Make allowances for modern conditions.  For example, in the late 18th Century, the wool commonly was not washed before beginning the felting process.  Therefore, very hot acid baths were used to "felt" the wool.  In reality, the wool was being washed and felted at the same time.  Considering that urine was the most available and therefore frequently used acid, most modern noses would not respond well to that much authenticity.

     Other problems for re-enactors are the need to be portable, lack of reliable hot water and the need to work in windy conditions.  These challenge the felt-maker when trying to show a true-to-life representation.  One way to deal with adverse conditions is to limit the scope of the demonstration.

     One suggestion for adapting to conditions is to show only the forming and fulling steps of the felting process.  By starting with washed, pre-carded wool batts, most wind problems surrounding trying to card wool can be avoided.  Hot water is also optional.  Water warm enough for the felter's comfort with a small amount of detergent or vinegar added, will felt most wools.  Detergent (put in on the sly to stay in character) works better than soap when the kind of water available can't be predicted.

    Another helpful adaptation is to use very fine wool or a mix including at least 30 percent fine wool.  The fine wools felt much quicker and are therefore preferable in a setting where results need to be seen as quickly as quickly as possible.  If demonstrating the making of a hat blank or hood, fine wools are also the most historically accurate.

     A simple setup for demonstrating could include the following:

oA costume appropriate for time and place

oA sturdy collapsible table large enough to form and full a hat or other suitable project.          My husband  made a table for me and it works wonderfully.  The top is three feet square with three-inch sides hanging down.  This has been coated with about five coats of clear finish.  The base is separate and folds flat using a scissor action.  The base is held in place when open by the edge of the table and a shelf placed between the open legs.

oA pot or kettle to warm water in, which can double as a way to fetch water at the beginning of the day.  An enamelware kettle, well encrusted with fire residue to camouflage what it truly is, is acceptable, but this is not completely accurate for historical presentations. Lead is what was most often used historically, but this would lead to issues in modern society which are better avoided.  Try to work with the local re-enactors to come up with the best compromise.

oA small brazier to contain a fire in to heat the water.  By using a brazier instead of an open fire, those watching the demonstration are somewhat safer.

oA dipper for getting water from the kettle to the felt.  This could be either wood, metal or possibly a gourd.

oOld wooden hat forms and other small hat making tools which can be found through antique shops.  They can be expensive, but sometimes deals can be made.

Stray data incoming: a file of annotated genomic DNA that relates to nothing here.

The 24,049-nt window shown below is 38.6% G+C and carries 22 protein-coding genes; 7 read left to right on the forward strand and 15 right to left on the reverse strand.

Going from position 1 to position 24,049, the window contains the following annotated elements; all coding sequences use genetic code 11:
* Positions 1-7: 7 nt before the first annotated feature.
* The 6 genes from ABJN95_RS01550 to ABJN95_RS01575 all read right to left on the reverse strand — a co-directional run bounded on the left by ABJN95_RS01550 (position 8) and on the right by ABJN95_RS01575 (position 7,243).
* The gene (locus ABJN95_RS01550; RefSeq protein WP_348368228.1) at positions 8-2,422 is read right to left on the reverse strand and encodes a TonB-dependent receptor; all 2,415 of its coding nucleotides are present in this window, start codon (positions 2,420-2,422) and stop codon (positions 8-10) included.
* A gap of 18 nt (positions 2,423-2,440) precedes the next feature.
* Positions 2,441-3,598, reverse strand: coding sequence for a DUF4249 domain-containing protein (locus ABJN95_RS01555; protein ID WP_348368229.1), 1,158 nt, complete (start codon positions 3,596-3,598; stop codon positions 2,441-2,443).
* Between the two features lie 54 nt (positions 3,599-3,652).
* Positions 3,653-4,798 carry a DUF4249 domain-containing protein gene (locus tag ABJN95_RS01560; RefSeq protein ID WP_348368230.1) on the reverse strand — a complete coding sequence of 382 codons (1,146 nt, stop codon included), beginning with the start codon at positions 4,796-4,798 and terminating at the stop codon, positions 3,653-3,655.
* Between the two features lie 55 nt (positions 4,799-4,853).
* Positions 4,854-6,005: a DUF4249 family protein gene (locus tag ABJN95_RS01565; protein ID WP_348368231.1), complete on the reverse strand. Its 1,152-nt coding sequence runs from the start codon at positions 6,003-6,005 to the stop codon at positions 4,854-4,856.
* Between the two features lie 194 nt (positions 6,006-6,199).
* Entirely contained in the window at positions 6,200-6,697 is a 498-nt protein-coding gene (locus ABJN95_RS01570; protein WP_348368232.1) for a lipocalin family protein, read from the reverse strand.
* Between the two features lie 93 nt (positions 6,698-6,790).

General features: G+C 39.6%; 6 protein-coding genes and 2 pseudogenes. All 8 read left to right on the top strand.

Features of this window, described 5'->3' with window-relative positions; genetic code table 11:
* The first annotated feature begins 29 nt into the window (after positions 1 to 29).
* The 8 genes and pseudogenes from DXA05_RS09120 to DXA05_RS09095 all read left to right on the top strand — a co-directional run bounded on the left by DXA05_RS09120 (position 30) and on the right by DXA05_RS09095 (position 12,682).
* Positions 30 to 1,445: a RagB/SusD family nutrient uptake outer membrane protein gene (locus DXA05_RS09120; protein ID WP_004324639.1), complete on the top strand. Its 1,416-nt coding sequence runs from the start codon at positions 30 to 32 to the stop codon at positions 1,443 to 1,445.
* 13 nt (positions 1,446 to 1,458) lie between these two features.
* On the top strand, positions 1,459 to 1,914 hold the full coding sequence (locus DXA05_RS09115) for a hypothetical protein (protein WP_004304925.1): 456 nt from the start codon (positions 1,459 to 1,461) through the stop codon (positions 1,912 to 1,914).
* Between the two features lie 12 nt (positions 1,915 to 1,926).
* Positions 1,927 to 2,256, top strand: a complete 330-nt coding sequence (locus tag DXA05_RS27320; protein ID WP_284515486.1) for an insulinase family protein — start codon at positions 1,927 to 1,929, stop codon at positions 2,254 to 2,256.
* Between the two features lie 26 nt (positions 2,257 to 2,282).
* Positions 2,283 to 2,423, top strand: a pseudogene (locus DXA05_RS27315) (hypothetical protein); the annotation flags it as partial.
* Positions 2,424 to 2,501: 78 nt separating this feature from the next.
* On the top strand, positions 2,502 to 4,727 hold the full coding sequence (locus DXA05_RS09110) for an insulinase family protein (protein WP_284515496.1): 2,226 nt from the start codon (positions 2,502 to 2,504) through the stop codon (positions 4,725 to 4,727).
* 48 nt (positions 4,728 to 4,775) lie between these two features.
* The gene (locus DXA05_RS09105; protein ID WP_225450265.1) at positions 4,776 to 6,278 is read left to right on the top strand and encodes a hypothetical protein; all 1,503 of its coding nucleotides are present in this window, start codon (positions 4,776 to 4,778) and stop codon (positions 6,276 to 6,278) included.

oAt least two old cotton or linen clothes for forming the felt.  Old, torn up bed sheets are an excellent source.  Try to avoid colors for historical settings.

oCheap dish detergent or vinegar in a period appropriate container.  A small glass jar works well.

oSome finished goods for display purposes or to sell.

oLast, but far from least, washed precarded fine wool batts.  When the wool is carded, make sure little or no spinning oil is put in during the processing.  Oil slows down the felting process, especially in the primitive conditions of demonstrating.

      This entire setup will fit comfortably in the back of a small van or even the back seat of some cars.

     With this setup, the fulling and forming of a wide-brimmed felt hat is easily accomplished.  Even if hats are made while demonstrating, a woman should not call herself a hatmaker. Most communities would not have allowed women to make men's hats.  The hat makers were guild-controlled and very secretive about their craft.  As " The Felt Lady," I have found that demonstrating and selling woman's hats and items for the home and family is allowable and historically accurate. 

     After getting some background history, clothing, and tools, go out and demonstrate!  One other thing which can make the whole project more entertaining for both the demonstrator and the public is to develop a personal history of the character portrayed.  An example of this is my story line used for "The Felt Lady."

     Mrs. Paff is the 18th Century daughter of a hat-maker.  When she was young, her father emigrated to Upstate New York from England with his wife and children.  The family came to America because of long-standing frustrations caused by the extremely restrictive hat maker's guild system in Europe.  Since Mrs. Paff was the oldest child, her father taught her to felt so she could help in the family business.

     As happened with many young women, Mrs. Paff met and married a young man.  The young Mr. Paff was back East visiting relatives at the time they become acquainted.  His homestead was on the frontier, so after their marriage, they went West to set up housekeeping.  Young wives were given many gifts from their families and friends when they wed.  These were all designed to help with the setup of a new home.  In Mrs. Paff's case, this included a few fine-wool lambs from her father's flock.

     Another frequent occurrence was men leaving their wives alone on frontier homesteads.  In Mrs. Paff's situation, her husband was called upon to assist his new country with mapping out the new territories because he was a surveyor. 

     While the man of the house was off experiencing high adventures -- babies, livestock, home, and garden had to be supported, somehow.  Since Mrs. Paff had learned the skill of felt-making while growing up, she fell back on it as a way to keep her family warm and to create items for barter.  Bartering was how she could acquire what she couldn't  make herself.  So was created "The Felt Lady."

     After creating a personal history, it can be fun to think from your character's viewpoint rather than from a 20th Century one. For example, how would the character deal with everyday activities like laundry, making meals, taking care of sick children, animals or husband?  What would be a daily routine?  Let the research include information to help fill out the personality of the character.

    Using these ideas, along with your own research and skills, any felter should be able to bring felt-making alive for those lucky enough to see a "real felter" the next time they go to an historical re-enactment.

     Additional resource material and a bibliography of available works on felting is available through the North American Felters Network c/o Patrica Spark, 1032 SW Washington St., Albany. OR 97321.  Suzanne Pufpaff has compiled a book Nineteenth Century Hat Maker's and Felter's Manuals, available from her for $18.00 plus $3.00 shipping. Address 5038 E. M79 Hwy, Nashville, MI 49073.